rscott5028 Well-Known Member

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    My understanding is that once the bullet reaches gyroscopic stability, it stays that way pretty much until impact except for the transonic range which is really a separate issue. If it's unstable to begin with it probably won't get much less so. But, it's going to seem like it over long distances where you need better accuracy for a clean kill.

    Depending on your bullet, then your impact velocity should ideally be above 1800 fps for good terminal performance on game which is well above transonic. ...perhaps 2000fps or more for the Scirrocco?

    Gyroscopic stability is one factor affecting accuracy. You can sometimes find a load that matches the harmonics of your rifle and it will provide sufficient accuracy with a marginally stabilized bullet. You would just have to try it.

    I've wasted a lot of time trying to make slow twist rifles shoot well with longer bullets. Life is too short. I prefer to go by the calculator and focus on one that's a mathematical good fit.

    -- richard
     
  5. edge

    edge Well-Known Member

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    I may be wrong, but you may be on the very low edge of stability.

    Now that means if your crown is perfect, the gas exits perfectly square and the temperature is high and barometer is low then you should be fine :)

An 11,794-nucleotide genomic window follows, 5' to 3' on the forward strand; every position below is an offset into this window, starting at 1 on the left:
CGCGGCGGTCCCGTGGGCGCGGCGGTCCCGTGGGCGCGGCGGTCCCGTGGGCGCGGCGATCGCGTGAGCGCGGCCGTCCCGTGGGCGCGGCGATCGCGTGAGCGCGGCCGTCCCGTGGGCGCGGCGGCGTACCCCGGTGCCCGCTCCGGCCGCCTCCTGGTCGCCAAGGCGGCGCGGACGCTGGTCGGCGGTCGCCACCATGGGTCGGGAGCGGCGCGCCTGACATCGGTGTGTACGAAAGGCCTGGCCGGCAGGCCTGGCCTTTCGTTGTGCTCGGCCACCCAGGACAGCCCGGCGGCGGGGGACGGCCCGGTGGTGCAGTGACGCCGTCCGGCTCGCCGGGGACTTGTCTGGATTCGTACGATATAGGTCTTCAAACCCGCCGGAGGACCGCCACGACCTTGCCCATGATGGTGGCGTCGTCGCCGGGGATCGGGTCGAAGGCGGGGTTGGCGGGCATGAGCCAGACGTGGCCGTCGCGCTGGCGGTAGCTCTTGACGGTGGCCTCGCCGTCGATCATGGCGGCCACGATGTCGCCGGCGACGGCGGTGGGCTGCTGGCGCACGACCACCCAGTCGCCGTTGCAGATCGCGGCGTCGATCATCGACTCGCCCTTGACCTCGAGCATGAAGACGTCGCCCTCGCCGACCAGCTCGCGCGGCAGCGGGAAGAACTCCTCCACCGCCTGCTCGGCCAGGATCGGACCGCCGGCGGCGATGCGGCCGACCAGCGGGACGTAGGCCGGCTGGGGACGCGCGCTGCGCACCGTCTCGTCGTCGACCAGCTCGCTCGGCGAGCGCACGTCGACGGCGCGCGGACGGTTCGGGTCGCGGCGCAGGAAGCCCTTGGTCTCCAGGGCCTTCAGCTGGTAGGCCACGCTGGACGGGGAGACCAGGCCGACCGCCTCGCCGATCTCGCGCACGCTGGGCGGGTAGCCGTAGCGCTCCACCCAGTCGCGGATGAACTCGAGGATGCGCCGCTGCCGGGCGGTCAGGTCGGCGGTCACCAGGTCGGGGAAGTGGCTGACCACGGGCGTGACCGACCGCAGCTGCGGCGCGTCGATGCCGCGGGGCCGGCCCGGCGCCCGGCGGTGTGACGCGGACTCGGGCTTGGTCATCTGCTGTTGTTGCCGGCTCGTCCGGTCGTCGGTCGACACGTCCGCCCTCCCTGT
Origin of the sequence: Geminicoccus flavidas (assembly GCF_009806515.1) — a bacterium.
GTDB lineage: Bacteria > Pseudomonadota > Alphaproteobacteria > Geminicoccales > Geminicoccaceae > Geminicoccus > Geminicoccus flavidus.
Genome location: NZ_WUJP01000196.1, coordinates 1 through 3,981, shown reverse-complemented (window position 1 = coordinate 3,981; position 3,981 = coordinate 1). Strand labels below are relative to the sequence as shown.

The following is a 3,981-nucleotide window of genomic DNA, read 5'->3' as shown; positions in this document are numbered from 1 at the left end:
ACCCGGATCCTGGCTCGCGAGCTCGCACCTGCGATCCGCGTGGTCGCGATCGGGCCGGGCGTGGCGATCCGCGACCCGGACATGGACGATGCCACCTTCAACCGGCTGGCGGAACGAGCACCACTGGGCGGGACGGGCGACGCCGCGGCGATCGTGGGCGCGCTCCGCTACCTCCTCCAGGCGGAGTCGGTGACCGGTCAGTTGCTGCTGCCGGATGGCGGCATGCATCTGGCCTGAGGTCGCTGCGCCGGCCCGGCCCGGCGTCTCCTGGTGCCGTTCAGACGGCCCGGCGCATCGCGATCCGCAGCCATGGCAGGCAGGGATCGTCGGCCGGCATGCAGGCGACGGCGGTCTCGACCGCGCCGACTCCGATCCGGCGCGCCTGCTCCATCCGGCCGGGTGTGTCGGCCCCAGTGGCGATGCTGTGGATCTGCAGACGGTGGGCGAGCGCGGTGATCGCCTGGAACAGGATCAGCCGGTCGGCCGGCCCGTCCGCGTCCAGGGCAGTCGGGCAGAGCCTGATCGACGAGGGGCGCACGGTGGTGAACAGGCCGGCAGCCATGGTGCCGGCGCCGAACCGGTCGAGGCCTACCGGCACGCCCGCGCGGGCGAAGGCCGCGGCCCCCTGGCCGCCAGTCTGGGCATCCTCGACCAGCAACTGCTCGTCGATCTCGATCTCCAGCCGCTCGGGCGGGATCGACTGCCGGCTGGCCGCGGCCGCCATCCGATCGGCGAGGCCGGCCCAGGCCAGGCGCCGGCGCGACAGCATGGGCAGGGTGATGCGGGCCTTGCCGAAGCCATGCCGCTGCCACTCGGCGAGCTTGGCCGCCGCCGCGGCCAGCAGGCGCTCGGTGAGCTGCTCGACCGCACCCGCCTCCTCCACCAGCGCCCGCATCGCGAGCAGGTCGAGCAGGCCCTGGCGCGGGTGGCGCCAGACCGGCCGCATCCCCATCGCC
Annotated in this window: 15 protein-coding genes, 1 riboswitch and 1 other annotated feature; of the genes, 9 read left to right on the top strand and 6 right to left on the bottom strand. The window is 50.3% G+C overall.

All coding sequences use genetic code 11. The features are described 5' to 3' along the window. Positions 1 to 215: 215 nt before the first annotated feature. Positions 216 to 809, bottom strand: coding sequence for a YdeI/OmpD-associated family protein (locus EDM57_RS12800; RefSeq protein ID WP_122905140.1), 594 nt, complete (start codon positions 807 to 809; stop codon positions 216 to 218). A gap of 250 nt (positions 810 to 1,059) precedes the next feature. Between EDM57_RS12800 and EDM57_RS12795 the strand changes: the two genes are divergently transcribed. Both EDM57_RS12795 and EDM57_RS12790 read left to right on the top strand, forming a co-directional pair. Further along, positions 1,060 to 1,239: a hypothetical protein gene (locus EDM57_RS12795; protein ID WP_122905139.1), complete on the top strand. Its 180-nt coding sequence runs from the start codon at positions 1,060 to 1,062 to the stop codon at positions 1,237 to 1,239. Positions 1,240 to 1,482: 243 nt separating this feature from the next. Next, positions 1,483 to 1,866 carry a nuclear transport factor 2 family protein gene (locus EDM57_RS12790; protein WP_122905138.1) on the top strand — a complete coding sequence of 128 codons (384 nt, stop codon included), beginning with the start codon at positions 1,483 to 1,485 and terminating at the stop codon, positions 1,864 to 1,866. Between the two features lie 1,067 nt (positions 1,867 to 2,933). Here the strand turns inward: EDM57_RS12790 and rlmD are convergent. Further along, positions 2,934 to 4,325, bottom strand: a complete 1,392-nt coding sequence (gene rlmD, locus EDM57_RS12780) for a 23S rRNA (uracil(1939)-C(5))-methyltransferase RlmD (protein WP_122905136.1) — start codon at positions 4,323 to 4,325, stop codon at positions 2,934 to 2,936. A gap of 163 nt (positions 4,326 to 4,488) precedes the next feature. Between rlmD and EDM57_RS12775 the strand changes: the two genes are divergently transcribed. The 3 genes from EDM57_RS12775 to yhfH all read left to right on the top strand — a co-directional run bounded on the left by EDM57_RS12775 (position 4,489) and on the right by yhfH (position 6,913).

On the other hand, a marginally stable bullet can't recover from yaw at the muzzle and in high pressure or low temperatures the bullet it may not ever be stable even under ideal conditions.

    edge.
     
  6. Outlaw6.0

    Outlaw6.0 Well-Known Member

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    ^^^This is how i've come to understand it as well, rotational velocity does not bleed off like translational velocity, your round should retain the majority of its rotational speed throughout the bullet flight.

    But here is the Caveat, if your are experiencing bullet yaw on paper it's no big deal, but you throw that same amount of yaw on a game animal you may be setting yourself up for a serious bullet failure. As bullets are designed to obviously penetrate in as straight a line as possible, gyroscopic stability is a must, if your bullet either hits the animal with a slight yaw or yaws while in the animal you will tend to see unpredictable penetration. Your shoulder shot may end up somewhere in the ham etc (think of it as a deflection). Also at work are the mechanical forces on the bullet itself, being designed to impact at the nose, they don't tend to hold up with all of that force being applied to side of the bullet.